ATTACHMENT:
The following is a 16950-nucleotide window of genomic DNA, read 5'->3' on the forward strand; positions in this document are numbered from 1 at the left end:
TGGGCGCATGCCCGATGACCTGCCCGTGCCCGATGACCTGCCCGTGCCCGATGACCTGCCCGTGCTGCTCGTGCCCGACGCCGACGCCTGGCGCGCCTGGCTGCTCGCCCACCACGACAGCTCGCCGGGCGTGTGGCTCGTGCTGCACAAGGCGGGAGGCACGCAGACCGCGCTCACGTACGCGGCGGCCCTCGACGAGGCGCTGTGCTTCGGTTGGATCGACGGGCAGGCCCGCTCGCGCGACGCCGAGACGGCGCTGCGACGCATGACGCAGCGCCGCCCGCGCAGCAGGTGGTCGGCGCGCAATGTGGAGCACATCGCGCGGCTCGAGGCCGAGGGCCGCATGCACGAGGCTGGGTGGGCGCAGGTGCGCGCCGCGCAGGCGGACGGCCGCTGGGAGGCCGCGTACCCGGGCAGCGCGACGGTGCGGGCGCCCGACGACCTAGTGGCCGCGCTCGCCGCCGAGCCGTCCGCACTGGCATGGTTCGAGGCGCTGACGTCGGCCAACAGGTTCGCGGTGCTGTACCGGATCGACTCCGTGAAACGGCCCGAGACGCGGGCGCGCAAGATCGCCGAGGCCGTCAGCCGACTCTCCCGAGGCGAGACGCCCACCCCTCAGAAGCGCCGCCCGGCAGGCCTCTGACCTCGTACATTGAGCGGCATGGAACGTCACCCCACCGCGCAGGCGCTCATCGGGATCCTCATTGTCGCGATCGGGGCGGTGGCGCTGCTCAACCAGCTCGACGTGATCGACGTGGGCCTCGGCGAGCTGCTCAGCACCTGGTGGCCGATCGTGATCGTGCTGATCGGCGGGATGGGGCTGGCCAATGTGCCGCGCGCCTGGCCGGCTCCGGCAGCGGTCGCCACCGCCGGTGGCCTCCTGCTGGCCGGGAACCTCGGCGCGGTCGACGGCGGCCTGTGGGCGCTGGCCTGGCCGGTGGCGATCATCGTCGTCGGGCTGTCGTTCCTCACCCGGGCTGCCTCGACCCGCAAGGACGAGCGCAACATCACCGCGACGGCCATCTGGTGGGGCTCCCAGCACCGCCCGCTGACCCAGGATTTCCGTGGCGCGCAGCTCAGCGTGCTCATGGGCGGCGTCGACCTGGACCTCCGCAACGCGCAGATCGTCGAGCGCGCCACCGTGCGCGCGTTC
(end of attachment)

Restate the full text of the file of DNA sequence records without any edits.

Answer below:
The following is a 16950-nucleotide window of genomic DNA, read 5'->3' on the forward strand; positions in this document are numbered from 1 at the left end:
TGGGCGCATGCCCGATGACCTGCCCGTGCCCGATGACCTGCCCGTGCCCGATGACCTGCCCGTGCTGCTCGTGCCCGACGCCGACGCCTGGCGCGCCTGGCTGCTCGCCCACCACGACAGCTCGCCGGGCGTGTGGCTCGTGCTGCACAAGGCGGGAGGCACGCAGACCGCGCTCACGTACGCGGCGGCCCTCGACGAGGCGCTGTGCTTCGGTTGGATCGACGGGCAGGCCCGCTCGCGCGACGCCGAGACGGCGCTGCGACGCATGACGCAGCGCCGCCCGCGCAGCAGGTGGTCGGCGCGCAATGTGGAGCACATCGCGCGGCTCGAGGCCGAGGGCCGCATGCACGAGGCTGGGTGGGCGCAGGTGCGCGCCGCGCAGGCGGACGGCCGCTGGGAGGCCGCGTACCCGGGCAGCGCGACGGTGCGGGCGCCCGACGACCTAGTGGCCGCGCTCGCCGCCGAGCCGTCCGCACTGGCATGGTTCGAGGCGCTGACGTCGGCCAACAGGTTCGCGGTGCTGTACCGGATCGACTCCGTGAAACGGCCCGAGACGCGGGCGCGCAAGATCGCCGAGGCCGTCAGCCGACTCTCCCGAGGCGAGACGCCCACCCCTCAGAAGCGCCGCCCGGCAGGCCTCTGACCTCGTACATTGAGCGGCATGGAACGTCACCCCACCGCGCAGGCGCTCATCGGGATCCTCATTGTCGCGATCGGGGCGGTGGCGCTGCTCAACCAGCTCGACGTGATCGACGTGGGCCTCGGCGAGCTGCTCAGCACCTGGTGGCCGATCGTGATCGTGCTGATCGGCGGGATGGGGCTGGCCAATGTGCCGCGCGCCTGGCCGGCTCCGGCAGCGGTCGCCACCGCCGGTGGCCTCCTGCTGGCCGGGAACCTCGGCGCGGTCGACGGCGGCCTGTGGGCGCTGGCCTGGCCGGTGGCGATCATCGTCGTCGGGCTGTCGTTCCTCACCCGGGCTGCCTCGACCCGCAAGGACGAGCGCAACATCACCGCGACGGCCATCTGGTGGGGCTCCCAGCACCGCCCGCTGACCCAGGATTTCCGTGGCGCGCAGCTCAGCGTGCTCATGGGCGGCGTCGACCTGGACCTCCGCAACGCGCAGATCGTCGAGCGCGCCACCGTGCGCGCGTTC